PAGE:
Variables In PHP
This post describes PHP Variables in a way that is in compliance with educational standards.
A variable can be thought of as a “container” for storing information.
PHP Variables can be named in two ways: short and descriptive (example a and b), and long and descriptive (example: name, greeting, area_surface).
A variable in PHP is created by starting with a $ sign, followed by the variable’s name.
As a result of executing the above statements, the variable will be:
$name holds the value of Bill Gates!, $a holds the value of 3, And variable $b holds the value of 6.2.
Remember: Put quotes around text values when assigning them to variables.
IMPORTANT: PHP does not have a command for declaring variables. As soon as you assign a value to it, it is created.
A variable is a container for storing data.
PHP Variable Output
To display data on a screen, PHP echo is often used.
Below is an example showing how to display text and a variable:
Similar to the above example, this example will produce the following output:
Here is a simple example that sums two variables:
The example above demonstrates that PHP did not require us to specify the variable’s data type.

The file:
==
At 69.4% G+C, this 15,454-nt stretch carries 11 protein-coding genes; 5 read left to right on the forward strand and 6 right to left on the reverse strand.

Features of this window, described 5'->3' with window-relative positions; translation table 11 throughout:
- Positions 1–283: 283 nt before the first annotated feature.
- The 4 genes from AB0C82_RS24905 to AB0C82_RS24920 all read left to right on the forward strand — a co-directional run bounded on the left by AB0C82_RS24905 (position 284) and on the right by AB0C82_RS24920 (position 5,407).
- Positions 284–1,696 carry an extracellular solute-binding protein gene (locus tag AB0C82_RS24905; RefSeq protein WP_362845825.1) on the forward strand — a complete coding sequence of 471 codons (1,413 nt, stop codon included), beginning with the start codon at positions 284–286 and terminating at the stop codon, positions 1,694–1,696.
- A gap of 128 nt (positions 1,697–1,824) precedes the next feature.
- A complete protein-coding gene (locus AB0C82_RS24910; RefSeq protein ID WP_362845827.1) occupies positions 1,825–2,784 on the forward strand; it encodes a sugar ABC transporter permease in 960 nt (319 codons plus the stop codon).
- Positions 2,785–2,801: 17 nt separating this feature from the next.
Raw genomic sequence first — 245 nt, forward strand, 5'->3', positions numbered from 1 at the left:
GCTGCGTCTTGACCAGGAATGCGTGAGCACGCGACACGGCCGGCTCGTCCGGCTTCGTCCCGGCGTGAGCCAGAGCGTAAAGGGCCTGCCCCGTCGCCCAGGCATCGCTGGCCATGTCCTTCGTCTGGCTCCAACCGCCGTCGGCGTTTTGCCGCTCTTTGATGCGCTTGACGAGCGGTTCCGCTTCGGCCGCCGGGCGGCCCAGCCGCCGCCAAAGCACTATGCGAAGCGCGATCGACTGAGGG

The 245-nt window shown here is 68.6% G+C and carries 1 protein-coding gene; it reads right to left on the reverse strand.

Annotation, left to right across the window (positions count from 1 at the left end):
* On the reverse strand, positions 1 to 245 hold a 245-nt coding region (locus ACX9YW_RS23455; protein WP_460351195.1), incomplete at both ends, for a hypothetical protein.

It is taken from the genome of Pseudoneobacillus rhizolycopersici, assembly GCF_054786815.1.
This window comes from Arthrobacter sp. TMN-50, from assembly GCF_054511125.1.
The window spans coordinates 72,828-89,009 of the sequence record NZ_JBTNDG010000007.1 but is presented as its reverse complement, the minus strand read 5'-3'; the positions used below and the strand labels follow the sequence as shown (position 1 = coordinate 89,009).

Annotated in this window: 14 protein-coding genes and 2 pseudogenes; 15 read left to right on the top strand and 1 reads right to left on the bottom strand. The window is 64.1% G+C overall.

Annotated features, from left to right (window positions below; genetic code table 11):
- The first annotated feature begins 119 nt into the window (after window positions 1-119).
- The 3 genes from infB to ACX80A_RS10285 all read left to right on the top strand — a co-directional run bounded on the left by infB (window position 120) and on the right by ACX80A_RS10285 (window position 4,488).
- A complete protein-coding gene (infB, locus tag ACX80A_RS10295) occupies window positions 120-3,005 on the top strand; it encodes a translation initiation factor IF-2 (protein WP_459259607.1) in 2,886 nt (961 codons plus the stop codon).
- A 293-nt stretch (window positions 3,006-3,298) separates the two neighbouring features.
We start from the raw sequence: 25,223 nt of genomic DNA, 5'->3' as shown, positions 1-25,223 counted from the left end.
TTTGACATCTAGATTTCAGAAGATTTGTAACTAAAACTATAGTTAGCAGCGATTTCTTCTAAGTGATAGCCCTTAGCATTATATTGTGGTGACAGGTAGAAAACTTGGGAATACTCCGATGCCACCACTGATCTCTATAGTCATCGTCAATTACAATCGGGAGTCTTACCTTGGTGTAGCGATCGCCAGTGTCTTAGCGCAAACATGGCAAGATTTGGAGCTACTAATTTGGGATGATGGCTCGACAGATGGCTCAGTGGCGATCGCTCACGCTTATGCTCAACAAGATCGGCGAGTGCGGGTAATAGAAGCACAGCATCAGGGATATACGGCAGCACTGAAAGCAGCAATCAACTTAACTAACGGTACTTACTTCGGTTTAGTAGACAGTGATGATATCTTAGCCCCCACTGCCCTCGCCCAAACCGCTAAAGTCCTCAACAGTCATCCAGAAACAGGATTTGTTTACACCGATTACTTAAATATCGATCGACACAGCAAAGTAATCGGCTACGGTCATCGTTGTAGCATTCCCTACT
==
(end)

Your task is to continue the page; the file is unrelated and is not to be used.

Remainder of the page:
Depending on the variable’s value, PHP automatically assigns a data type.
It is possible to add a string to an integer without causing an error because the data types are not strictly defined.
Type declarations were added to PHP 7. If a type mismatch occurs when declaring a function, the strict requirement will throw a “Fatal Error”.
Remember: In the next chapter, you’ll learn more about how to output data to the screen using the echo statement.
PHP Variables Key Points
When declaring a variable in PHP, remember the following key points:
- Variable names begin with the $ sign, followed by the variable name.
- There must be a letter or underscore at the beginning of a variable name.
- Variable names cannot begin with a number.
- There can be only alphanumeric characters and underscores in variable names (A-z, 0-9, and _).
- It is recommended to use descriptive and meaningful names for variables to improve code readability and maintainability.
- The names of variables are case-sensitive ($name and $NAME are two different variables).
- Variables are assigned values using the “=” operator.
- The value of a variable can be changed throughout the program by reassigning it a new value.
- PHP is a dynamically-typed language, which means that the data type of a PHP variable can change automatically based on the value it is assigned. This is known as type juggling and can sometimes lead to unexpected results if not handled properly.